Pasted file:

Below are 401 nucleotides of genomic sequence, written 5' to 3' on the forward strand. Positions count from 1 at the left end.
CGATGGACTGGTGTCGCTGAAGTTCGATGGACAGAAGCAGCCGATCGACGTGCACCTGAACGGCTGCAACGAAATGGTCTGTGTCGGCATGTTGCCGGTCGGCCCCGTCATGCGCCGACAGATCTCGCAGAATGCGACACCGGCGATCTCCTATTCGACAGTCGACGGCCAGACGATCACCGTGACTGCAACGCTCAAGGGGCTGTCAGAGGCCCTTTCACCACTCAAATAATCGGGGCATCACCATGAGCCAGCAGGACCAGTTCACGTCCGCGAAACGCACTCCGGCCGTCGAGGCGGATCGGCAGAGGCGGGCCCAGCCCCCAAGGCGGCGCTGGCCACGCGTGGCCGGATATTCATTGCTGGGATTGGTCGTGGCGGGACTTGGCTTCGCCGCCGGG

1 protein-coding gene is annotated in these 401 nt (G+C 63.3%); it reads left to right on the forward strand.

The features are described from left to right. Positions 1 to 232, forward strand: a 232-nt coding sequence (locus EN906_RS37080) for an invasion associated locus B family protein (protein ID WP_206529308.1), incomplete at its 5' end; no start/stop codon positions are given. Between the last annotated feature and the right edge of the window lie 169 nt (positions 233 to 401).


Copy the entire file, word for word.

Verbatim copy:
Below are 401 nucleotides of genomic sequence, written 5' to 3' on the forward strand. Positions count from 1 at the left end.
CGATGGACTGGTGTCGCTGAAGTTCGATGGACAGAAGCAGCCGATCGACGTGCACCTGAACGGCTGCAACGAAATGGTCTGTGTCGGCATGTTGCCGGTCGGCCCCGTCATGCGCCGACAGATCTCGCAGAATGCGACACCGGCGATCTCCTATTCGACAGTCGACGGCCAGACGATCACCGTGACTGCAACGCTCAAGGGGCTGTCAGAGGCCCTTTCACCACTCAAATAATCGGGGCATCACCATGAGCCAGCAGGACCAGTTCACGTCCGCGAAACGCACTCCGGCCGTCGAGGCGGATCGGCAGAGGCGGGCCCAGCCCCCAAGGCGGCGCTGGCCACGCGTGGCCGGATATTCATTGCTGGGATTGGTCGTGGCGGGACTTGGCTTCGCCGCCGGG

1 protein-coding gene is annotated in these 401 nt (G+C 63.3%); it reads left to right on the forward strand.

The features are described from left to right. Positions 1 to 232, forward strand: a 232-nt coding sequence (locus EN906_RS37080) for an invasion associated locus B family protein (protein ID WP_206529308.1), incomplete at its 5' end; no start/stop codon positions are given. Between the last annotated feature and the right edge of the window lie 169 nt (positions 233 to 401).